So, the Fall cuts both ways, with a loss and gain. But there is no way to regain what was lost by going backward -- which again distinguishes the Judeo-Christian stream from all other religions and philosophies of antiquity. There's no putting the truthpaste back in the rube.

Now back to Christian Existentialism. Here again is where things get controversial, for Berdyaev writes that "At the end of the Christian path there dawns the consciousness that God expects from man such a revelation of freedom as will contain even what God Himself has not foreseen.

"God justifies the mystery of freedom, having by His might and power set a limit to his own foreseeing," since "such foreknowledge would have done violence to and limited man's freedom in creation. The Creator does not wish to know what the anthropological revelation will be."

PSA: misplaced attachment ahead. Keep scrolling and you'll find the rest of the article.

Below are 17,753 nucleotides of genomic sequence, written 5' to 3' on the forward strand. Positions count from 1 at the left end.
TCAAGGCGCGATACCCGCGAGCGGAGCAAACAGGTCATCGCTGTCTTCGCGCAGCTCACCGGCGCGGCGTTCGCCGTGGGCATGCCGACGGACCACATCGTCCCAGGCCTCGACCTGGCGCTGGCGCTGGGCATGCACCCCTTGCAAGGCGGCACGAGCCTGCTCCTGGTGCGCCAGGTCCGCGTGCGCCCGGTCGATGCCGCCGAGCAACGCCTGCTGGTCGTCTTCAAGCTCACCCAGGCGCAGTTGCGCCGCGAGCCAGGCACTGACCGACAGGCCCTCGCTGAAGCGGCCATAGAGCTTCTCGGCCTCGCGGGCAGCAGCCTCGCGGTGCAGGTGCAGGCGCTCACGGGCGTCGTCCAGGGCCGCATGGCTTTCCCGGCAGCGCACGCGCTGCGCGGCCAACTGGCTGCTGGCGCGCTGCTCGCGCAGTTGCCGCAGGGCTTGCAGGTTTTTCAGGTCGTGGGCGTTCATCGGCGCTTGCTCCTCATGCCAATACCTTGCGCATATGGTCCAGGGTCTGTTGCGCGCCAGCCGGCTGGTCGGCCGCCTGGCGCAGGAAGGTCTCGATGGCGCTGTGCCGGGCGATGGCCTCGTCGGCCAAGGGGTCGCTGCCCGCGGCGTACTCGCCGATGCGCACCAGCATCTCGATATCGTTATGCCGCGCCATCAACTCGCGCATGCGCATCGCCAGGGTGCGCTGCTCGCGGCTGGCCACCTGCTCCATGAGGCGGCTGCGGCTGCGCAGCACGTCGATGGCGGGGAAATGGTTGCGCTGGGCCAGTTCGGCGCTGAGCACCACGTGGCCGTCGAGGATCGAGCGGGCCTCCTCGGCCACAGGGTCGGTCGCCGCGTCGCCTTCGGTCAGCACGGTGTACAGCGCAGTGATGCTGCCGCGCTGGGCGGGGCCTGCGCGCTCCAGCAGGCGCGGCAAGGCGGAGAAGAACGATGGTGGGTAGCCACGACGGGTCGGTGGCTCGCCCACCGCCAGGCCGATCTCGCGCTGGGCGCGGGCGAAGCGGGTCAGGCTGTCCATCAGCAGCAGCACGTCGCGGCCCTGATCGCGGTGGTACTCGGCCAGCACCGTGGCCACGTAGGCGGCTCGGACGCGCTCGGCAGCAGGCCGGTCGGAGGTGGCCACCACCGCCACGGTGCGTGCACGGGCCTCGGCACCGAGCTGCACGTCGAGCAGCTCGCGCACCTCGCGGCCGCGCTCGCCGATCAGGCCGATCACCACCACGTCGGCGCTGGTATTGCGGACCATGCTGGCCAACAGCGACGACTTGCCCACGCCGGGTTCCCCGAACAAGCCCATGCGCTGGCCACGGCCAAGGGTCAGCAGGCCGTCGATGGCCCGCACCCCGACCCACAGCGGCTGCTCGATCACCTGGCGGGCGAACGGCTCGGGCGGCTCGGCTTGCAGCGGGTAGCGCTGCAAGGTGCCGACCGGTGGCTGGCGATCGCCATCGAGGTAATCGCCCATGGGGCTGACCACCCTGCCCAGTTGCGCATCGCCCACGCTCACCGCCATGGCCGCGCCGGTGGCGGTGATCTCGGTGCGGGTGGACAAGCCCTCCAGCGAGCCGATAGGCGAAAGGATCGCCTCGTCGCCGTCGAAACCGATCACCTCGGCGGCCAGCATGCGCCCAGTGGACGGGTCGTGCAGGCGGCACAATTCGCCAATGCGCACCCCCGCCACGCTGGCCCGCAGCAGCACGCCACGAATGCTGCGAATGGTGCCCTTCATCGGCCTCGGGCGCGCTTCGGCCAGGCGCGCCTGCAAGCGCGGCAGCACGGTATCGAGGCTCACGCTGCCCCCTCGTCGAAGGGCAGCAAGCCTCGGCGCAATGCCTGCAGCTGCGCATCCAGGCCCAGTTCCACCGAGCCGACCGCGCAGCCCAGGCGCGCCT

Now seriously folks, who in his right mind would?

Me, I like this angle because it gets God off the hook for foreseeing the unspeakable evil in his creation and going with it anyway. For one thing, what if evil is a kind of "non-being?" If so, how can being know non-being? How also can the absolute good know absolute evil, for this implies the presence of evil in God (for only like can know like)?

In any event, "a determined freedom is no freedom at all." And a determined evil is absolute and eternal evil.